Authorities, adamantine in their determination to ignore Islamic jihad, are still searching for a motive. “In Chattanooga, a Young Man in a Downward Spiral,” by Manny Fernandez, Alan Blinder, Eric Schmitt and Richard Pérez-Peña, New York Times, July 20, 2015:
CHATTANOOGA, Tenn. — The last time family members here saw Mohammod Abdulazeez was last Tuesday, but they did not worry about his absence because they thought he was heading back to the Nashville suburb where he had found steady work. He had even talked about a coming business trip. They dared to hope that he was putting his troubles behind him….
As the F.B.I. sent more investigators into this city Monday to explore dozens of possible leads, a picture took shape of a deeply troubled young man who struggled with mental illness and drug abuse at the same time he found himself alienated from United States policies in the Arab world, according to the authorities, friends and the family representative.
The authorities who were examining Mr. Abdulazeez’s computer found that he had viewed material connected to Anwar al-Awlaki, the radical American-born cleric who was killed in Yemen by an American drone strike in 2011, according to a person with knowledge of the investigation.
Mr. Abdulazeez had suffered for years from depression and possibly from bipolar disorder, the family representative said, adding that he had abused alcohol and possibly prescription painkillers and had gained and lost jobs. In his last months, he faced the prospect of both bankruptcy and jail time on a drunken-driving charge….
In a few pages of rambling notes being pored over by the F.B.I., Mr. Abdulazeez wrote about suicide and martyrdom as long ago as 2013, a senior United States intelligence official said….
The family representative said the notes, all more than a year old, expressed Mr. Abdulazeez’s discontent with United States military action in the Middle East, and “talks about his life being worthless.” They are less a diary, the representative said, than a scattershot set of observations, some of them “gibberish,” while others “were clearly things that were written by someone who was very depressed.”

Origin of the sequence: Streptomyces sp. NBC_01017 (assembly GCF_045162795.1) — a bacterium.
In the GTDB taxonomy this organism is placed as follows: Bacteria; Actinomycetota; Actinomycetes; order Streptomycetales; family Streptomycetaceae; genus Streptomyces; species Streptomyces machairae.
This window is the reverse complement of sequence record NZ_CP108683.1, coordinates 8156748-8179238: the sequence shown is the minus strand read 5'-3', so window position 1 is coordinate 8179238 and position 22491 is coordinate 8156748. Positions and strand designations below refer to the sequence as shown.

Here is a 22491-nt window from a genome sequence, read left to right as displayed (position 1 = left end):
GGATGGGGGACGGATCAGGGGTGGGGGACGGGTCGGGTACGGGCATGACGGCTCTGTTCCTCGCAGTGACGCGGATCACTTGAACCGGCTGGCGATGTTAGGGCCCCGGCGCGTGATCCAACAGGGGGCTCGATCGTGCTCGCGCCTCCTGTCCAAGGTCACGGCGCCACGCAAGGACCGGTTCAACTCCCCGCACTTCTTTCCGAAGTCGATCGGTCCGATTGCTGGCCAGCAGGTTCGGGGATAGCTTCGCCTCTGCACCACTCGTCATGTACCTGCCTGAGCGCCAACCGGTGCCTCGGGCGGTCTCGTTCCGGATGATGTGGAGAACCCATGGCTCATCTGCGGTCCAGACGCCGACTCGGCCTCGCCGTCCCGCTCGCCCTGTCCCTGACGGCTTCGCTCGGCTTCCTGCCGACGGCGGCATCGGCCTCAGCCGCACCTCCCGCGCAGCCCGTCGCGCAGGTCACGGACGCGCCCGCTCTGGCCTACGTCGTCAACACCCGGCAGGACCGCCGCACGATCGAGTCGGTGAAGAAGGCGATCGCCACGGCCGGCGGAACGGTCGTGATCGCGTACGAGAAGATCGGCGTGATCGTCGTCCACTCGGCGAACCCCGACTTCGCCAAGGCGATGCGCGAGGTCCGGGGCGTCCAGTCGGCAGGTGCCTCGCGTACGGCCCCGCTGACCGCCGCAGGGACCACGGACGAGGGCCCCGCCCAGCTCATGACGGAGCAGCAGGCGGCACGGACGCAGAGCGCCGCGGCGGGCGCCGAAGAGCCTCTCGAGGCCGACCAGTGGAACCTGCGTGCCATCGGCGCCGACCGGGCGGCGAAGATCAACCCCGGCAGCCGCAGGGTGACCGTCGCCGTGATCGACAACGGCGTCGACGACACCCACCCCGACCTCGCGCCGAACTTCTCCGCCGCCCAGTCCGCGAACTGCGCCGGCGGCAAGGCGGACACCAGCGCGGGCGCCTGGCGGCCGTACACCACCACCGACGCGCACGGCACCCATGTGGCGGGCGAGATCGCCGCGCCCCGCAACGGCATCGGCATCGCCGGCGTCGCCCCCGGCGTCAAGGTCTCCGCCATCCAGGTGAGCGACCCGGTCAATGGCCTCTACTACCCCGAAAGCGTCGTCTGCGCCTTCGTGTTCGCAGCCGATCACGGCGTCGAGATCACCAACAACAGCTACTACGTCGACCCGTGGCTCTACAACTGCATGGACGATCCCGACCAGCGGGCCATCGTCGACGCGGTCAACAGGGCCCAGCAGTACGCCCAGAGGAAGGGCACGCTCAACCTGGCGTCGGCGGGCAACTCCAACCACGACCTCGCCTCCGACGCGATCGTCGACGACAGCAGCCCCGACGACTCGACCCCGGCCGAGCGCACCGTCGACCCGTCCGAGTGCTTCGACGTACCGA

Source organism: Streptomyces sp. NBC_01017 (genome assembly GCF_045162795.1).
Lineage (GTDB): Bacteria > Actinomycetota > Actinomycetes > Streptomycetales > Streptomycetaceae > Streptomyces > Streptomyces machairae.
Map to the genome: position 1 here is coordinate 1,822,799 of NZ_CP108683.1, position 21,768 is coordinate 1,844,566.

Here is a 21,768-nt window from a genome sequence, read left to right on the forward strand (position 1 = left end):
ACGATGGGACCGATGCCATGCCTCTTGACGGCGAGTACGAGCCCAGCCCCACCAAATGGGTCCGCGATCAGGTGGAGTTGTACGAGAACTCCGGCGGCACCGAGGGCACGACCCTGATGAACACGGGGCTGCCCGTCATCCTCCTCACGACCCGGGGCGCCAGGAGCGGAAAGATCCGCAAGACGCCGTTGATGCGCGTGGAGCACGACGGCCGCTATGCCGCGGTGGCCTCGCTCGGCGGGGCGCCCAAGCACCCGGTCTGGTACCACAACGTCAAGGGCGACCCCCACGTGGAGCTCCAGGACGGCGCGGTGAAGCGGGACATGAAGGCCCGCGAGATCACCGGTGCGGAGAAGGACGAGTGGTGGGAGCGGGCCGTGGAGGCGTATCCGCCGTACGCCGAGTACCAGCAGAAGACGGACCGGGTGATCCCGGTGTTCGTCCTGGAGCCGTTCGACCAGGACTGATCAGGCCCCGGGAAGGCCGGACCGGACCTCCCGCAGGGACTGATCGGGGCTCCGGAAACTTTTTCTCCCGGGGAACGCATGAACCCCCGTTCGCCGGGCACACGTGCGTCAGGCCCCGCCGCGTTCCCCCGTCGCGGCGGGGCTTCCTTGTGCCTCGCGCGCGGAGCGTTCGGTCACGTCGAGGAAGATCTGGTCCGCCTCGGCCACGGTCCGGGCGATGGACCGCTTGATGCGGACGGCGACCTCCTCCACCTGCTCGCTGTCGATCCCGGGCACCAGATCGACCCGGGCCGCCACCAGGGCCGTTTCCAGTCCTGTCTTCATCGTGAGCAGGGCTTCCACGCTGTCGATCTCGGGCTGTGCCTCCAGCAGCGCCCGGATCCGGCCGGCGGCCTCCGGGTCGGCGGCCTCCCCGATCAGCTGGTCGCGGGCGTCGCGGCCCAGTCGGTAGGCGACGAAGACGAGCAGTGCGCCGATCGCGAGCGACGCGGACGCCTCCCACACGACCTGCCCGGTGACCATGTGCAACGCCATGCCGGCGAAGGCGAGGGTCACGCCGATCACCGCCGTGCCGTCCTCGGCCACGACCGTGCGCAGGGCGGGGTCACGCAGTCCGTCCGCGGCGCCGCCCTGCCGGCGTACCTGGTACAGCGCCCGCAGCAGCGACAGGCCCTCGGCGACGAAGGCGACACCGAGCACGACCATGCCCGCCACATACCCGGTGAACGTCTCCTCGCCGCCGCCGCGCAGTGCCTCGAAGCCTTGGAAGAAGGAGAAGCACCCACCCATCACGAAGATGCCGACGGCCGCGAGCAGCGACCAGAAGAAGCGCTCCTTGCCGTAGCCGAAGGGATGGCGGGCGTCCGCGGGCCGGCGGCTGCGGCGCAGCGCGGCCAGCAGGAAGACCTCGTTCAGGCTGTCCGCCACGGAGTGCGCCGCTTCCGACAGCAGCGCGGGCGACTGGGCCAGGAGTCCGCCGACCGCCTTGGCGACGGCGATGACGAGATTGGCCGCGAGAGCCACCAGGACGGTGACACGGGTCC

“These are not the most ‘I’m going to martyr myself’ sort of statements,” the representative said. “It’s pretty much what you’d expect from a depressed person who is reading stuff about this and is like, ‘This is a great idea.’ ”
The authorities said they were investigating what they described as a likelihood that Mr. Abdulazeez received some kind of assistance in organizing his attack, perhaps financial aid in obtaining weapons. But it remains unclear whether anyone who helped him was aware of what he intended to do, or when….
On July 11, Mr. Abdulazeez stocked up on ammunition at an area Walmart. Two days later, he wrote in his blog long entries on Islam, describing the world as a prison and cautioning, “Don’t be fooled by your desires, this life is short and bitter and the opportunity to submit to allah may pass you by.”
Just hours before the shooting, he sent a text to a friend with a link to an Islamic verse saying, “Whosoever shows enmity to a friend of Mine, then I have declared war against him.”
Yet none of his known writings indicate actual plans for an assault, or the reasoning behind it, leaving investigators still searching for a motive.
Only because they are willfully blind to what is staring them in the face.
Mr. Abdulazeez received a diagnosis of mental illness when he was in his early teens. He was treated with medication in high school and college, but “he wasn’t always good about taking them,” the family representative said. Law enforcement officials confirmed that they too had learned that he had serious psychological problems.
He turned to drugs and alcohol, and family members tried to get him into a rehab program. Despite their fears for his future, they never thought he would become violent, the representative said. In one instance, limits on the family’s insurance coverage thwarted their plan to have him go into rehab.
Despite his troubles, Mr. Abdulazeez graduated in 2012 from the University of Tennessee at Chattanooga with a bachelor’s degree in engineering. He was born in Kuwait, to parents who were from Jordan, but grew up in this area, and was a naturalized American citizen….
He went to work in 2013 at a nuclear power plant near Cleveland, but was fired within days because he failed a drug test, and eventually returned to Chattanooga. He had been served an eviction notice at an apartment he rented near Cleveland for not paying the rent.
Last year, he spent seven months in Jordan, where he had relatives, a trip that remains a focus of the F.B.I.’s investigation with the aid of Jordanian authorities. Investigators want to know whom he met there, and whether someone he came into contact with might have inspired the attacks, or whether daily exposure to news and conversation about the war in neighboring Syria somehow set in motion his deadly planning.
The intelligence official said there was still no evidence that Mr. Abdulazeez was directed or inspired by the Islamic State or any other extremist group, although the official cautioned that forensic testing of his computer and phone, which could yield crucial evidence, was not yet complete….